We missed the Easter sunrise. In the few days Sana was in Finika our yposkafo became our sanctuary. I made us a breakfast of yogurt, fruit, toast and coffee.

“Tell me about your man Cacoyonnis. How did you meet?”

“I have an Irish passport now. My connection with Santorini was made through Ireland. An ex-IRA officer in Mexico told me about a charter for sale in Greece. Cacoyonnis owned the boat and I bought it. I’ve never met him, today’s our first meeting.”  

“Too good to be true. You deserve it though.”

The winery was close enough that we could walk up the hill through Finika before the terrain sloped toward the water. We reached Sigalas Domaine vineyards on a flat stretch of pumice-inbedded land extending to the sea. Not much to look at. We learned history was the explanation.

A curving one-story building housed the wine shop and tasting room with wooden latticewok shading the store’s front. The wamth of the April sun felt like a guiding hand. A weather-beaten man met us at the door to the shop.

“Welcome. Aristotle Cacoyonnis. Finally we meet and you’ve brought a goddess with you. You’re welcome as well.” Cacoyannis’ bow was informal but gracious.

“Sana is thinking of bringing her kingdom to Santorini.”

“You will be happy here, I’m sure.”

“My first time to Santorini. I feel like Alice in Wonderland.”

“I heard.” Cacoyannis laughed. “Come into the shop I have something I’d like to talk over with you before we celebrate. There is much to celebrate.”

A few tables were scattered within a room stocked with wine bottles to the ceiling. It was neatly done and spotless. “Red or white?” He held one bottle of each.

“Whatever you recommend.”

Cacoyannis poured 2 whites and a red. “I prefer the sweet of mandilaria, but most of our customers want the assyrtiko. I have you at a disadvantage.” The whites were for us.

“Our pleasure, not a problem. We are happy students when it comes to wine.” Sana raised her glass.

“You’ve come to the right place. The history of this place goes back 3000 years to Thera’s volcano. Our vineyard lost its good looks, but the taste of the grape has stayed.  Your disadvantage is not only how much I know about the wine, it’s what I know about you. I wanted to chat before we joined the others so you could understand why we’ve come together. Easter has special meaning in Greece. It’s the link between the ancient and the modern world based on the the cycle of life and death. The body is mortal but not the soul. It finds new bodies to inhabit. Easter is the day in Christ’s life linking him with the ancient world. I’d like to invite you to join another world too. It’s a world you’ve been living in without realizing it. I was Alexy’s friend. My friends call me Ari. You did us a service and we are grateful. Santorini and the Thetis is my payment.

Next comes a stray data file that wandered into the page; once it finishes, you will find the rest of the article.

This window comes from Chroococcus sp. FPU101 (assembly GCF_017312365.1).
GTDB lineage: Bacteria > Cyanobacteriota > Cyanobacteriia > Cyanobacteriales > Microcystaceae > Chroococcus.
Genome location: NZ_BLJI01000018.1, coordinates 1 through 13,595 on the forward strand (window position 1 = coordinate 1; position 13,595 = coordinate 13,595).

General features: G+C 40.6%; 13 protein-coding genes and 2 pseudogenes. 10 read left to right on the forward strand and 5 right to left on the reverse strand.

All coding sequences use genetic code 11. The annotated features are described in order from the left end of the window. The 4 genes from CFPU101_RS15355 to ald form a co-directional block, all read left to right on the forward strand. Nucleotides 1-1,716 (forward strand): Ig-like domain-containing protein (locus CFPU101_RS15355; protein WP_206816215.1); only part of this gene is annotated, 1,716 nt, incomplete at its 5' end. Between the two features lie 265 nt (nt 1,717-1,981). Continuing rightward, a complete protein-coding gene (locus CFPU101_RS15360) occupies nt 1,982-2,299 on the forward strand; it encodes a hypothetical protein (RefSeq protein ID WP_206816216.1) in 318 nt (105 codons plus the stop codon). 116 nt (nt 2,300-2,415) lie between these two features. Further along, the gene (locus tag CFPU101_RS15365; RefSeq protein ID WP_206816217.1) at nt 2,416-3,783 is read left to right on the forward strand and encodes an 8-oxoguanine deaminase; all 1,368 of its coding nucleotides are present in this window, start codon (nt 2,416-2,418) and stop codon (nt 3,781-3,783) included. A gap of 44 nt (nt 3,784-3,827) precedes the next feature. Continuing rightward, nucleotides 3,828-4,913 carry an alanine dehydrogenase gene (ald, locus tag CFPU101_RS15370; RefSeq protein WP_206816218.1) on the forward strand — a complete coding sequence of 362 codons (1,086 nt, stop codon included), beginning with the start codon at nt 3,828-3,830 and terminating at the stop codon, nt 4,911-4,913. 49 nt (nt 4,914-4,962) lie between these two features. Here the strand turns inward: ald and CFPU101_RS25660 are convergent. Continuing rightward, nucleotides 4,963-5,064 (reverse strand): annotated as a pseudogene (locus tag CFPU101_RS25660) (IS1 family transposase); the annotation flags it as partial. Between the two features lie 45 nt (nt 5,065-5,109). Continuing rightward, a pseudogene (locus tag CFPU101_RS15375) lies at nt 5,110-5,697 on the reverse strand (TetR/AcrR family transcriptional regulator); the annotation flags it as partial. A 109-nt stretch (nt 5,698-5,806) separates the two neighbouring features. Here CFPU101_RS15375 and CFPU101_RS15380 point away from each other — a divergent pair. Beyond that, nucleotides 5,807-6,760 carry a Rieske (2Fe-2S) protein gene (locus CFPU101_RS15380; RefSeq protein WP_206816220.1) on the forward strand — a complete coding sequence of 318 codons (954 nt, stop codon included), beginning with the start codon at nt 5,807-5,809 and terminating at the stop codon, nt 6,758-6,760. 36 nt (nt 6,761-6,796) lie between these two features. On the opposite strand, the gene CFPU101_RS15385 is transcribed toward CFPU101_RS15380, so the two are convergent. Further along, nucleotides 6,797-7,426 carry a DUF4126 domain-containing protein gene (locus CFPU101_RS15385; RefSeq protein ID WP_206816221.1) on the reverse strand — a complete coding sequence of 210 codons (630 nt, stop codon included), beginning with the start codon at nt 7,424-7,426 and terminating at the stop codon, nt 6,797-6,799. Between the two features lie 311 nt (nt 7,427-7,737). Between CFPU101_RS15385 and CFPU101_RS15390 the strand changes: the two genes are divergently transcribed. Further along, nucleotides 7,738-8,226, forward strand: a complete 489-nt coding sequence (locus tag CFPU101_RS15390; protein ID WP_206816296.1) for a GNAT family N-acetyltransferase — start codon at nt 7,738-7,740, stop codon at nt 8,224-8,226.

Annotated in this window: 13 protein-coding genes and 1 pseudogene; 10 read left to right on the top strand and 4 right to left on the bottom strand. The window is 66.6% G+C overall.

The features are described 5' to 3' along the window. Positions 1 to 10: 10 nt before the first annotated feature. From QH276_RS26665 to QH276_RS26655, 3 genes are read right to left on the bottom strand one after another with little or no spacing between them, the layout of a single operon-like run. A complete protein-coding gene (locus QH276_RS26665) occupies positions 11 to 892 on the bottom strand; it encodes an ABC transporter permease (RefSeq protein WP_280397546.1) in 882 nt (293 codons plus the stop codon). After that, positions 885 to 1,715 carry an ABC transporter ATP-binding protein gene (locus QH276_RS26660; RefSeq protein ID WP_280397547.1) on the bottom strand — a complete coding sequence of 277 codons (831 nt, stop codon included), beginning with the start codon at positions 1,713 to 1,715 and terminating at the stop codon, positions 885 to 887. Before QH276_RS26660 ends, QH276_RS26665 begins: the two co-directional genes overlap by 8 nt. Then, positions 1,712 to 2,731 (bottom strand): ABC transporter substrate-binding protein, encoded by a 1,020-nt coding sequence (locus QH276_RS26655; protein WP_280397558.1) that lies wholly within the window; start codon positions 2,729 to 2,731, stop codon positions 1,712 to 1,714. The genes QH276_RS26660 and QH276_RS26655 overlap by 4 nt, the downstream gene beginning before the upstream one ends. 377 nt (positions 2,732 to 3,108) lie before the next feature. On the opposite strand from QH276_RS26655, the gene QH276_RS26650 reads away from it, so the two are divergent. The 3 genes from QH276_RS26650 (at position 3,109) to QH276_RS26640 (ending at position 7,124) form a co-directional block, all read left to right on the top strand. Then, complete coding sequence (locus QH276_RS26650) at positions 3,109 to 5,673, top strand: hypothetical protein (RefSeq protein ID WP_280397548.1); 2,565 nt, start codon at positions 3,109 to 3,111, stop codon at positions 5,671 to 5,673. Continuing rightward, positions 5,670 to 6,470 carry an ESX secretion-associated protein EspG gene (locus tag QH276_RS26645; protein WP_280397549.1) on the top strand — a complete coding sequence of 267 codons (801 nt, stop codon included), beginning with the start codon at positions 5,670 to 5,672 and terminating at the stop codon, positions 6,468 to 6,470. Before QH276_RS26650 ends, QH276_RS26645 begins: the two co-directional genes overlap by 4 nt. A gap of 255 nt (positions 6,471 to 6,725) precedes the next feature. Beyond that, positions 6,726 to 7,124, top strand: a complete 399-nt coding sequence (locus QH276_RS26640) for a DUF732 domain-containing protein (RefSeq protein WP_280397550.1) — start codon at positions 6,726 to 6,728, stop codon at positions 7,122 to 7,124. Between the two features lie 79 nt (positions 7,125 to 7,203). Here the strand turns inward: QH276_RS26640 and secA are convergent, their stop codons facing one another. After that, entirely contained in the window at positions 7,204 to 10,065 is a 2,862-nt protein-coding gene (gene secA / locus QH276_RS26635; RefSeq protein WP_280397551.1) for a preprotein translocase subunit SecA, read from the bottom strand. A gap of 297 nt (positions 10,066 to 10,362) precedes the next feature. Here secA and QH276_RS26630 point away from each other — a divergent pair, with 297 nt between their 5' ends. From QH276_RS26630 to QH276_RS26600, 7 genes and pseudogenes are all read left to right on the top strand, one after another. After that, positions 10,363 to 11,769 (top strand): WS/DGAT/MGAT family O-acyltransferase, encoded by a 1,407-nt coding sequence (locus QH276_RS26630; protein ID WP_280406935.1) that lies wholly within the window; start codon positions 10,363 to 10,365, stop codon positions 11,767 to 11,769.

”I have something to ask and a proposition to make. You have been on a journey that began almost 20 years ago - your odyssey, so to speak, began with 9/11. You went to the cradle of civilization and helped destroy it now you’ve come to another cradle of civilization. You can have a new beginning here. What is missing in your life at this moment?”

Ari’s question brought discomfort. My week with Sana had been good; I was focused on how we might build a future, not on what I was missing in my life. Regardless, an answer came gushing from my mouth without me willing it.

“My son.” Sana squeezed my hand. “He lives in California with his mother. She and I have separated and she knows what I’ve done and will not endanger him. She will not let me see him. I can’t blame her.”

“I might be able to help. I founded Minoan II, an international group focused on bringing things in balance. Right with wrong, inequality with social justice, left-wing and right-wing politics. People don’t know I was raised in the US. My father was Greek. Married an American. They sailed the world together and taught me to sail. It’s in my blood. We come from a country founded on checks and  balances but our country has lost its way. It goes back to the natural consequence of power. United States began as a place of power for the many and now it’s a place of power for the few. Americans don’t see the changes in their freedoms and want individual privilege without social responsibilty. We need a new power base. Fifty years ago the American dream became the American lie when the government covered up the JFK assassination. The American lie is now a way of life.

Each day I awaken with fear of the master of the world’s most powerful nation. Trump walks among like ‘spiritus mundi’ with a gaze blank and pitiless like the sun. Fear is his weapon along whith his lack of compassion for the less fortunate. The slouching beast best be confronted. I hope you will join me.     

“If your son’s mother is agreeable we can get them a new identity like yours and move them. Their life will be taken care of by Minoan II. Money, work, education, housing.”

“What’s Minoan II? Nobody offers all that without something in return.”

“Minoa was the first civilization of Europe. It died with the volcano. Minoan II is rebirth. We will discuss your son’s future education before I leave this week. It has nothing to do with whether you accept my proposition. Your life here will be as it has been with Niklos and Evander. You earned it for having done what needed to be done to even the score for Aleksy. Your friendship showed you value our principles - the rights of the West Papuan people, the right to know the truth about Saudi Arabia, the rights of women in the Middle East. American media are now the voices of corporate America, the Supreme Court is the architect of the corporation as a person and America’s lawmakers are made rich by corporate lobbies. We must do what we can to reveal the hidden truths of the American lie.